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Dick Costolo is leaving Twitter, to be replaced by Jack Dorsey as interim CEO

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Will be moving on in the next few weeks, a source says

Twitter CEO Dick Costolo is out at Twitter, a source at the company tells The Verge. Costolo told the staff today he would be stepping down in the next few weeks. Twitter co-founder Jack Dorsey will be interim CEO while the board conducts a search for a permanent replacement. Costolo's future at the company had been in question for the past six months as anemic user growth and a struggling stock price have led some investors to call for a change.

"I am tremendously proud of the Twitter team and all that the team has accomplished together during my six years with the company," Costolo said in a statement. "We have great leaders who work well together and a clear strategy that informs our objectives and priorities. There is no one better than Jack Dorsey to lead Twitter during this transition."

At a conference call later in the day, Costolo said he had begun thinking about leaving the company at the end of last year. The move came as a shock to the company's employees, who generally liked and respected Costolo as a leader. "I'm in tears over here," one employee told The Verge. And it comes just a few weeks after Costolo appeared at the Code Conference to tell attendees that he and Twitter's board shared a vision for the company's future and were marching in lockstep. "The board and I are completely in sync," he said. "Believe me, I don't worry about that at all."

At the same time, Twitter has increasingly been subject to rumors that it will be acquired, notably by Google. Asked about a potential sale on the conference call, Costolo left the door open. "We're obviously fully committed to maximizing value for shareholders," he said. "We see no reason we can't continue to do that as an independent company. Of course, the board understands its fiduciary duty and would carefully evaluate any offer. But the focus right now is on maximizing Twitter's value ... as an independent public company."

"There is no one better than Jack Dorsey to lead Twitter during this transition."

"I’m particularly excited about the product work that we’ll unveil this fall," said Costolo in an email to employees obtained by The Wall Street Journal. Costolo, who had been hired as the company's chief operating officer, became CEO in October 2010. He replaced Twitter co-founder Ev Williams, who in turn had replaced Dorsey. "We have an exciting lineup of products and initiatives coming to market, and I look forward to continuing to execute our strategy while helping facilitate a smooth transition as the Board conducts its search," Dorsey said in a statement.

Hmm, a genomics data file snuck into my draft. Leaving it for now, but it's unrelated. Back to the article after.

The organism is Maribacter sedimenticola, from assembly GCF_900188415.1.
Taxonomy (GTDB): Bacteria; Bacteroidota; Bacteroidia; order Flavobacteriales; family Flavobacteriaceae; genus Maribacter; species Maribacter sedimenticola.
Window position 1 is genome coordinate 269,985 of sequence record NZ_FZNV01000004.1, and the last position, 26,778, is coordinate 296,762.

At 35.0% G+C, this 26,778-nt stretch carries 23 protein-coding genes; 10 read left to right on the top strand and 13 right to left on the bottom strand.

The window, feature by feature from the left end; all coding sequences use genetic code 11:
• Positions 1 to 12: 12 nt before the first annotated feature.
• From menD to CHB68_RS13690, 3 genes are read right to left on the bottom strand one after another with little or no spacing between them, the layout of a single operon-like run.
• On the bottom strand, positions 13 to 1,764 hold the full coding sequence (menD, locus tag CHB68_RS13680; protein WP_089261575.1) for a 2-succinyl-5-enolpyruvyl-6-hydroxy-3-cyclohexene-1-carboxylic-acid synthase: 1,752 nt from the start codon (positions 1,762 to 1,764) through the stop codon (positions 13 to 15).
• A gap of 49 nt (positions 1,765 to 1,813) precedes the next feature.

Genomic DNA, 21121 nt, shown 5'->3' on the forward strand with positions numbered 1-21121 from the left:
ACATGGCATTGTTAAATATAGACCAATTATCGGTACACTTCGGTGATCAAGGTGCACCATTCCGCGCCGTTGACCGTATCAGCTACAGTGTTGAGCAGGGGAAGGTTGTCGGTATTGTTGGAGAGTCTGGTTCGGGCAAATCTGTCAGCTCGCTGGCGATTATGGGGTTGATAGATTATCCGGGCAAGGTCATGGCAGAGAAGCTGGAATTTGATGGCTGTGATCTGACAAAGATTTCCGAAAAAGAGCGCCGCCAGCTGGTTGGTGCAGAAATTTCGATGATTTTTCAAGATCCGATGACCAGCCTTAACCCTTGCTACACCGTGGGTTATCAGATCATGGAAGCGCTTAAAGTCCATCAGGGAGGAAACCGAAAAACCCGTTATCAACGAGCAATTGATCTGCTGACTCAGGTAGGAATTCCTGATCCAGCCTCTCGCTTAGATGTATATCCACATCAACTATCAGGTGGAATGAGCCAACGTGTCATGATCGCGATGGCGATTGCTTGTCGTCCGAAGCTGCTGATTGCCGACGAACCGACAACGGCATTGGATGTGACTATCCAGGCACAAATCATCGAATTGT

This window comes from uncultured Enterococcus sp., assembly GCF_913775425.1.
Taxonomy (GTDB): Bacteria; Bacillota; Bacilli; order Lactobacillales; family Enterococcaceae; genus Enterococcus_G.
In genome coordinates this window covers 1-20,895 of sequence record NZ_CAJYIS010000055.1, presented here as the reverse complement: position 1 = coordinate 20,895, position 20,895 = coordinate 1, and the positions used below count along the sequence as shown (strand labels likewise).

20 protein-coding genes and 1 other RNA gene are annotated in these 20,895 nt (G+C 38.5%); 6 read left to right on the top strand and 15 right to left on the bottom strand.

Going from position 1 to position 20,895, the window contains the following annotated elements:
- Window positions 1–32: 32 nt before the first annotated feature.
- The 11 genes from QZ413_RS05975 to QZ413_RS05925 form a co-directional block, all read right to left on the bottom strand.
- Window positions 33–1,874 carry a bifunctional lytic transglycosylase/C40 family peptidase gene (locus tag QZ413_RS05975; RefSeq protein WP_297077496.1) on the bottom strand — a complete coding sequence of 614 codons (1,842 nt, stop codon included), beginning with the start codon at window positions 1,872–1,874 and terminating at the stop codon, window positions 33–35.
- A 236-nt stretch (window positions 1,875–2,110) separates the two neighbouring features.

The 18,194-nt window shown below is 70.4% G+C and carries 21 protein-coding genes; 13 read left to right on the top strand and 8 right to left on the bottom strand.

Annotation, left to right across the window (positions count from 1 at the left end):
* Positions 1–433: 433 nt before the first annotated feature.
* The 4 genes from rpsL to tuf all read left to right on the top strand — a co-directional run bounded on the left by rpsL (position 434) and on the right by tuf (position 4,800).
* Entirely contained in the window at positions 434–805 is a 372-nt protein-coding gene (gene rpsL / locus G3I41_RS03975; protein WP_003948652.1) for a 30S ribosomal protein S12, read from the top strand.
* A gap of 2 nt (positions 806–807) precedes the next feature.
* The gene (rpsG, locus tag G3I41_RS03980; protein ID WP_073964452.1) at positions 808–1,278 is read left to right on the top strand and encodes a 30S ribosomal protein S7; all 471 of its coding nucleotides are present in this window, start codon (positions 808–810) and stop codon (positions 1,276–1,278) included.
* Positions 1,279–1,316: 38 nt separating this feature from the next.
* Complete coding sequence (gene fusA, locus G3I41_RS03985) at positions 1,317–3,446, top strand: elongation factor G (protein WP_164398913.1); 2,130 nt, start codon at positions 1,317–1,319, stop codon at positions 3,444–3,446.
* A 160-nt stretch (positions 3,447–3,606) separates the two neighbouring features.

Costolo oversaw a period of tremendous expansion at Twitter, leading it to hundreds of millions of users and a successful initial public offering of its stock. But he was plagued by external doubts that the company would ever reach a scale comparable to Facebook, which now has well over 1 billion monthly active users. In an effort to acquire more users, Costolo replaced his head of product twice in the year after its IPO. Its current head of product, Kevin Weil, has notably accelerated the pace of releases from the company, improving morale within the product organization and giving a sense of velocity to the company that makes Costolo's abrupt departure all the more surprising.

Earlier this month, early Twitter investor Chris Sacca posted a long essay on his website calling for a raft of changes to Twitter's product, putting additional pressure on the company. But during the all-hands meeting today, Twitter board member Peter Fenton said "it wasn't Chris Sacca who made this happen," according to someone who was present. "This transition is not the result of anything more than Dick deciding to move on from his role as CEO," Dorsey said on the conference call.

A number of fascinating Twitter dramas are now about to unfold, none more interesting than Dorsey's interim return to power. As documented in Nick Bilton's essential book about the company's early days, Hatching Twitter, Dorsey has maintained a strong emotional connection to the company since he first had the idea for a lightweight way to share status messages with friends. Dorsey is now CEO of Square, and it remains to be seen how he will divide his time — and whether he will indeed relinquish the top job at Twitter to someone else.

Update, 5:30 p.m.: Added comments from Costolo and Dorsey from their conference call with analysts, and email to employees.